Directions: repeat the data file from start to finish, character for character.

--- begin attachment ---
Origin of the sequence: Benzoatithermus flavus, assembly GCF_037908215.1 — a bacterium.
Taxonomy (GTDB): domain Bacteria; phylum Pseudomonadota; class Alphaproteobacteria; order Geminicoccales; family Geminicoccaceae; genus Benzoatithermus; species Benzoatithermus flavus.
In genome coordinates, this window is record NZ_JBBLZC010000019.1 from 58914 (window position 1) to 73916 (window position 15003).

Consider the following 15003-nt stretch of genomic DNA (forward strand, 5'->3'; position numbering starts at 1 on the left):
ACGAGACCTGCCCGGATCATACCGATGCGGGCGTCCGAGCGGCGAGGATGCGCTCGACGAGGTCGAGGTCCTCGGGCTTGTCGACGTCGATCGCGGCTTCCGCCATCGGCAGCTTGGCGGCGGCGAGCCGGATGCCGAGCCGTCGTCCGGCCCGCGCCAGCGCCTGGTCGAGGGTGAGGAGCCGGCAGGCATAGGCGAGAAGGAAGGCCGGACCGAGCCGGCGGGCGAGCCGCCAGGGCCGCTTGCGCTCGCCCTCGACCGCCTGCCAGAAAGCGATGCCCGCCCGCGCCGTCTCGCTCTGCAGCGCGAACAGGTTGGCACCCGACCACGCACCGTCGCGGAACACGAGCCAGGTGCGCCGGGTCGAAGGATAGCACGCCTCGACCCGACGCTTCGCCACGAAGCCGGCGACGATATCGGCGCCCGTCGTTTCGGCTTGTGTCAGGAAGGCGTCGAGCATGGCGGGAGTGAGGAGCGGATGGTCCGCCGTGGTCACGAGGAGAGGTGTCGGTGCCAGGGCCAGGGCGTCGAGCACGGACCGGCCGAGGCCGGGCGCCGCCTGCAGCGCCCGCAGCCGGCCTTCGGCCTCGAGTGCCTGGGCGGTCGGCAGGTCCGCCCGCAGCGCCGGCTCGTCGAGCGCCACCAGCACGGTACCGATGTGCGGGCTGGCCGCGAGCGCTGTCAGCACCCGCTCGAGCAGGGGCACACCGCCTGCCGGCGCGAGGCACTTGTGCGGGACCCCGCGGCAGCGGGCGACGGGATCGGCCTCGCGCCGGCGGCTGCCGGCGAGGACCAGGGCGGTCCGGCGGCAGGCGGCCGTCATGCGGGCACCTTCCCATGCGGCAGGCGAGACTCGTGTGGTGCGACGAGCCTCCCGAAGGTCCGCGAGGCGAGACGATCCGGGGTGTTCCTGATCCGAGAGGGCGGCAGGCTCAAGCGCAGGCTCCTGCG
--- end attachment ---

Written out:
Origin of the sequence: Benzoatithermus flavus, assembly GCF_037908215.1 — a bacterium.
Taxonomy (GTDB): domain Bacteria; phylum Pseudomonadota; class Alphaproteobacteria; order Geminicoccales; family Geminicoccaceae; genus Benzoatithermus; species Benzoatithermus flavus.
In genome coordinates, this window is record NZ_JBBLZC010000019.1 from 58914 (window position 1) to 73916 (window position 15003).

Consider the following 15003-nt stretch of genomic DNA (forward strand, 5'->3'; position numbering starts at 1 on the left):
ACGAGACCTGCCCGGATCATACCGATGCGGGCGTCCGAGCGGCGAGGATGCGCTCGACGAGGTCGAGGTCCTCGGGCTTGTCGACGTCGATCGCGGCTTCCGCCATCGGCAGCTTGGCGGCGGCGAGCCGGATGCCGAGCCGTCGTCCGGCCCGCGCCAGCGCCTGGTCGAGGGTGAGGAGCCGGCAGGCATAGGCGAGAAGGAAGGCCGGACCGAGCCGGCGGGCGAGCCGCCAGGGCCGCTTGCGCTCGCCCTCGACCGCCTGCCAGAAAGCGATGCCCGCCCGCGCCGTCTCGCTCTGCAGCGCGAACAGGTTGGCACCCGACCACGCACCGTCGCGGAACACGAGCCAGGTGCGCCGGGTCGAAGGATAGCACGCCTCGACCCGACGCTTCGCCACGAAGCCGGCGACGATATCGGCGCCCGTCGTTTCGGCTTGTGTCAGGAAGGCGTCGAGCATGGCGGGAGTGAGGAGCGGATGGTCCGCCGTGGTCACGAGGAGAGGTGTCGGTGCCAGGGCCAGGGCGTCGAGCACGGACCGGCCGAGGCCGGGCGCCGCCTGCAGCGCCCGCAGCCGGCCTTCGGCCTCGAGTGCCTGGGCGGTCGGCAGGTCCGCCCGCAGCGCCGGCTCGTCGAGCGCCACCAGCACGGTACCGATGTGCGGGCTGGCCGCGAGCGCTGTCAGCACCCGCTCGAGCAGGGGCACACCGCCTGCCGGCGCGAGGCACTTGTGCGGGACCCCGCGGCAGCGGGCGACGGGATCGGCCTCGCGCCGGCGGCTGCCGGCGAGGACCAGGGCGGTCCGGCGGCAGGCGGCCGTCATGCGGGCACCTTCCCATGCGGCAGGCGAGACTCGTGTGGTGCGACGAGCCTCCCGAAGGTCCGCGAGGCGAGACGATCCGGGGTGTTCCTGATCCGAGAGGGCGGCAGGCTCAAGCGCAGGCTCCTGCG